Property Transferred By Applicant To Irrevocable Trust With Retained Power Of Appointment Not Countable By Medicaid

In this case, the Massachusetts Supreme Judicial Court held that property in an irrevocable trust is not countable by Medicaid even if the grantor/applicant retains a limited power of appointment over the property in the trust. Patricia A. Fournier vs. Secretary of the Exec. Office of Health & Human Services (SJC-13059, July 23, 2021) (SJC-13059, July 23, 2021)

Emily Misiaszek and her husband created an irrevocable trust into which they transferred their home, and named their daughter as trustee. The terms of the trust granted Misiaszek, during her lifetime, a limited power of appointment to appoint all or any portion of the trust principal to a nonprofit or charitable organization over which she has no controlling interest.

(Many trusts which our law firm creates for the purpose of sheltering homes of older individuals concerned about paying for nursing home care have included a limited power of appointment permitting the trust grantor during his or her life to appoint property—in other words, to direct a distribution—to non-profit organizations. The reason to include such provisions in these trusts is to make certain that if the home were sold during the grantor’s life that it would qualify for the $250,000 exclusion on capital gains available to homeowners.)

Misiaszek applied for and was denied Medicaid benefits. The Medicaid agency determined that the home was a countable asset, concluding that Misiaszek ostensibly could use her limited power of appointment to appoint portions of the home’s equity to the nonprofit nursing home where she resided as payment for her care.

Misiaszek appealed, and the Massachusetts Office of Medicaid’s board of hearings (board) affirmed the denial. Misiaszek then sought judicial review of the board’s decision, and a Superior Court judge reversed the board’s ineligibility determination. The board then appealed the court’s decision reversing the denial of Medicaid benefits.

On appeal, the Massachusetts Supreme Judicial Court affirmed the lower court’s decision finding Misiaszek eligible for Medicaid. The Supreme Judicial Court held that  “MassHealth’s hypothesized appointment is not permitted under established principles of trust and property law.” Citing prior cases, the appellate court found that Ms. Misiaszek may not use the power of appointment for her own benefit. Further, the SJC looks at how the power of appointment fits into the entire trust:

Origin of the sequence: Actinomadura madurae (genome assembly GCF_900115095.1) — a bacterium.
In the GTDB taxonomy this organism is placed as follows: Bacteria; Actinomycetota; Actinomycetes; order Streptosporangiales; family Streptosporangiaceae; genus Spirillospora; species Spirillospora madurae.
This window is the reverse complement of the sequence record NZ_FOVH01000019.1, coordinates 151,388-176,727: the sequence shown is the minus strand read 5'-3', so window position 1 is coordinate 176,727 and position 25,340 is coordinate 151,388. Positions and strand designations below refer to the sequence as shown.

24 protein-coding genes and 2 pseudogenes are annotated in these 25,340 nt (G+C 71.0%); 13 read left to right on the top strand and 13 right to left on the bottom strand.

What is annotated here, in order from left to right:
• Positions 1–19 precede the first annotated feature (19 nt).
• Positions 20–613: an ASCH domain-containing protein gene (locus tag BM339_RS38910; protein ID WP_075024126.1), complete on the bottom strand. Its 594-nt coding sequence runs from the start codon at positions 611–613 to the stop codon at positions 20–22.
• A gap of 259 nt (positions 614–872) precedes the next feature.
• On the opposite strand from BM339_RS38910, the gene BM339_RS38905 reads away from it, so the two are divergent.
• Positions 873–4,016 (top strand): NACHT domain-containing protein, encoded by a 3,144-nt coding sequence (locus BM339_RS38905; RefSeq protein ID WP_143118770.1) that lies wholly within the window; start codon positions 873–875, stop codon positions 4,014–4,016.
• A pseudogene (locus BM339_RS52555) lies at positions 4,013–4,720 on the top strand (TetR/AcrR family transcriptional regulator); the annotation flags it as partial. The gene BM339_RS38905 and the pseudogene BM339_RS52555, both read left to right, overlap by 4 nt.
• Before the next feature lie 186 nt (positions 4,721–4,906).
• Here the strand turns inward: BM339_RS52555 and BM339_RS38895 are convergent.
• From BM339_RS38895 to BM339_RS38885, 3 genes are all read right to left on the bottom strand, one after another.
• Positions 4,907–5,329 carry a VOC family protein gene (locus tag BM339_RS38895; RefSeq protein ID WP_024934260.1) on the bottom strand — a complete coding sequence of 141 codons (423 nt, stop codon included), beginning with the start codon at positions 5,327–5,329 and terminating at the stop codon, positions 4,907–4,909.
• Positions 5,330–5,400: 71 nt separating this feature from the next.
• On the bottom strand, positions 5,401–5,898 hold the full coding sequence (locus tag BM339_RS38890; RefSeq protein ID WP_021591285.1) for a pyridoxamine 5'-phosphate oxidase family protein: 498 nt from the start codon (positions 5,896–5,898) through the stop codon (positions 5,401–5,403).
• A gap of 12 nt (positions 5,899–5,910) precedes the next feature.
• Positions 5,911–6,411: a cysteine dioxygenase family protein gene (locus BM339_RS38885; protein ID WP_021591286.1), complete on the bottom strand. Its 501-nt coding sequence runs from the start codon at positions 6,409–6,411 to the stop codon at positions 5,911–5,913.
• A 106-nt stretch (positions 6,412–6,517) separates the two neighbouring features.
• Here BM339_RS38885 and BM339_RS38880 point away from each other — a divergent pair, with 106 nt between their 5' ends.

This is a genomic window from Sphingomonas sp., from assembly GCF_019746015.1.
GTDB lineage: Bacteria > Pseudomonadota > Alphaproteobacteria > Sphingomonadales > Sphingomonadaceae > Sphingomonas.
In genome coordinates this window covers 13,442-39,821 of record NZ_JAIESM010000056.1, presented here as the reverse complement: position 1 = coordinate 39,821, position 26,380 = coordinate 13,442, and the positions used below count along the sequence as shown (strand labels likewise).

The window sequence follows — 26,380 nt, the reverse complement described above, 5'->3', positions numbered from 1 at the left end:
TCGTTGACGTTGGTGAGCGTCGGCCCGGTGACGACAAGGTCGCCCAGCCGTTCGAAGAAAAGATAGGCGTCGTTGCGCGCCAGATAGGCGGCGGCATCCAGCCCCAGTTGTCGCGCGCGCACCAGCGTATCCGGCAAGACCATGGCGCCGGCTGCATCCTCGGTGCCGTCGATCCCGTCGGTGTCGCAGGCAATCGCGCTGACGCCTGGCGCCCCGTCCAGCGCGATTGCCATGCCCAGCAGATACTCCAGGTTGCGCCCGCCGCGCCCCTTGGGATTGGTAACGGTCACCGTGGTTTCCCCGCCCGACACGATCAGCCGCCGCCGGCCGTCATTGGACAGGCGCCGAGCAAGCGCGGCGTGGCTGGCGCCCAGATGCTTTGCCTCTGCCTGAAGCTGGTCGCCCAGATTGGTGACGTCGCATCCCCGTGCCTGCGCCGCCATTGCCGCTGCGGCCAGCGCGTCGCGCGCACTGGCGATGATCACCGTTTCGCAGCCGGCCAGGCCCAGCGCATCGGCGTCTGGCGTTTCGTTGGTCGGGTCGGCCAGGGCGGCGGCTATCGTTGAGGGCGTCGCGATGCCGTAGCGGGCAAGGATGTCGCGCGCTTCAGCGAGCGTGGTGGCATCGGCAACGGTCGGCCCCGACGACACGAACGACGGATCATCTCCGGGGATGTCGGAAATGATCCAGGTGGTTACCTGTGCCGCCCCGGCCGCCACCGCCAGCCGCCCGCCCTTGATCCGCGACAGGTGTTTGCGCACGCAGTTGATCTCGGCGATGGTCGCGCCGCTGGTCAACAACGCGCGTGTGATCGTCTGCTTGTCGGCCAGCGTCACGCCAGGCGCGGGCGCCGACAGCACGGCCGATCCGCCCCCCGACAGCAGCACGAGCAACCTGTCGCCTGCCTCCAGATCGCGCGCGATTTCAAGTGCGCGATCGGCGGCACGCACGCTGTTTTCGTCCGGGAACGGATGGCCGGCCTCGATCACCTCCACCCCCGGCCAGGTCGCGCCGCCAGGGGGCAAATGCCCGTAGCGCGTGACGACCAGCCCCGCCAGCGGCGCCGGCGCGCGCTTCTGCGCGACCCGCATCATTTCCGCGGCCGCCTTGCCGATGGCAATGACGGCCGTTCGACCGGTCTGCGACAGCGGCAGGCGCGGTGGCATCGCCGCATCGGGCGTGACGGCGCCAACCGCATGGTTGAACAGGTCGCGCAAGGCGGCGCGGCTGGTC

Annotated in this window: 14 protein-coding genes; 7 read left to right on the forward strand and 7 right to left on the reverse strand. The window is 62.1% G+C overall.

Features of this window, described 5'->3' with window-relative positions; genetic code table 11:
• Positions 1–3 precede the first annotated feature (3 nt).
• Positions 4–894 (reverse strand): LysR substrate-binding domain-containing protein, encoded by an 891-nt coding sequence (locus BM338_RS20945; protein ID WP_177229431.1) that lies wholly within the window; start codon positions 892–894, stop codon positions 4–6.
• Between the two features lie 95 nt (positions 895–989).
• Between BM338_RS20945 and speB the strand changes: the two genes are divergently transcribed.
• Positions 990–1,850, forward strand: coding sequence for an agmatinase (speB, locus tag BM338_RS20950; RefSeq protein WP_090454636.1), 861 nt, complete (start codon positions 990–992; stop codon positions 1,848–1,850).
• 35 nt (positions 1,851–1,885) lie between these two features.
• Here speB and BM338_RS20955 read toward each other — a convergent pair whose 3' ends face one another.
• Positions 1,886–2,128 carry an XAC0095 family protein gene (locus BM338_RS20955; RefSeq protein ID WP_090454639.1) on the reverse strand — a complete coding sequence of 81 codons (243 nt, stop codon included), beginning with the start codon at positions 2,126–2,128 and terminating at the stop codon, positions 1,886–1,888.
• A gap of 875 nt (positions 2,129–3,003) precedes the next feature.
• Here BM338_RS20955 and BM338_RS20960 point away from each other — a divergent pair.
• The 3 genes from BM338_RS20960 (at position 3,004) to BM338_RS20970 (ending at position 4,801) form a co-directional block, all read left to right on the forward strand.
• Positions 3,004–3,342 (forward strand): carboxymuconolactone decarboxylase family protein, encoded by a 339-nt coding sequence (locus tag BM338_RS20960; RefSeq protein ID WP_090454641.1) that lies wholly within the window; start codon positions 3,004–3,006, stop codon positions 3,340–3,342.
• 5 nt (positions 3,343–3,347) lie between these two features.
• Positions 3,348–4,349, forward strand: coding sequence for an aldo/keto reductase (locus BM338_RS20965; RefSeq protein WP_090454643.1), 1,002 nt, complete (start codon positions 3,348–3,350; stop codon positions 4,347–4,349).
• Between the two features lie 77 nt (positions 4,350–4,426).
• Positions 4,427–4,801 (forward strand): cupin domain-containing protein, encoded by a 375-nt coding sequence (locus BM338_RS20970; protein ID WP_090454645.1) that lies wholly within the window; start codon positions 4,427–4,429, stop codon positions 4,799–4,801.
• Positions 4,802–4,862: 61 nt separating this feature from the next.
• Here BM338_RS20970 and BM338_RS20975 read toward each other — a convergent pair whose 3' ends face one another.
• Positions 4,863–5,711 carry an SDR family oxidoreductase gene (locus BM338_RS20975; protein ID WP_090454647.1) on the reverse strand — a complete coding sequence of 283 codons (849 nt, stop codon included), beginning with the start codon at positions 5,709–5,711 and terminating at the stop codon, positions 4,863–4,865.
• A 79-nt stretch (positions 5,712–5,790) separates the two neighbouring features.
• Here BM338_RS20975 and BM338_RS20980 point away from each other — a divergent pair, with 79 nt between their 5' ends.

Taken together, the terms of the Misiaszek trust only permit Misiaszek to live in the home during her lifetime, to receive payments of trust income, and to make charitable contributions to organizations in which she has no interest. She is not permitted to receive any distribution of trust principal from the trustee, and the termination of the trust is contingent on events beyond her control. We do not discern from the trust language any intent for Misiaszek to benefit personally from any distribution of the trust principal.

Finally, the Court found that the power of appointment could not be used to force the trustee to make payments on the grantor’s behalf because to do so would force her to violate her fiduciary duty to the ultimate beneficiaries of the trust, Ms. Misiaszek’s children.

The Patricia A. Fournier vs. Secretary of the Exec. Office of Health & Human Services (SJC-13059, July 23, 2021) case is attached here: [gview file=””]

(This blog post is adapted from an article on the ElderLawAnswers website. Mr. Vanarelli is a founding member of ElderLawAnswers.)

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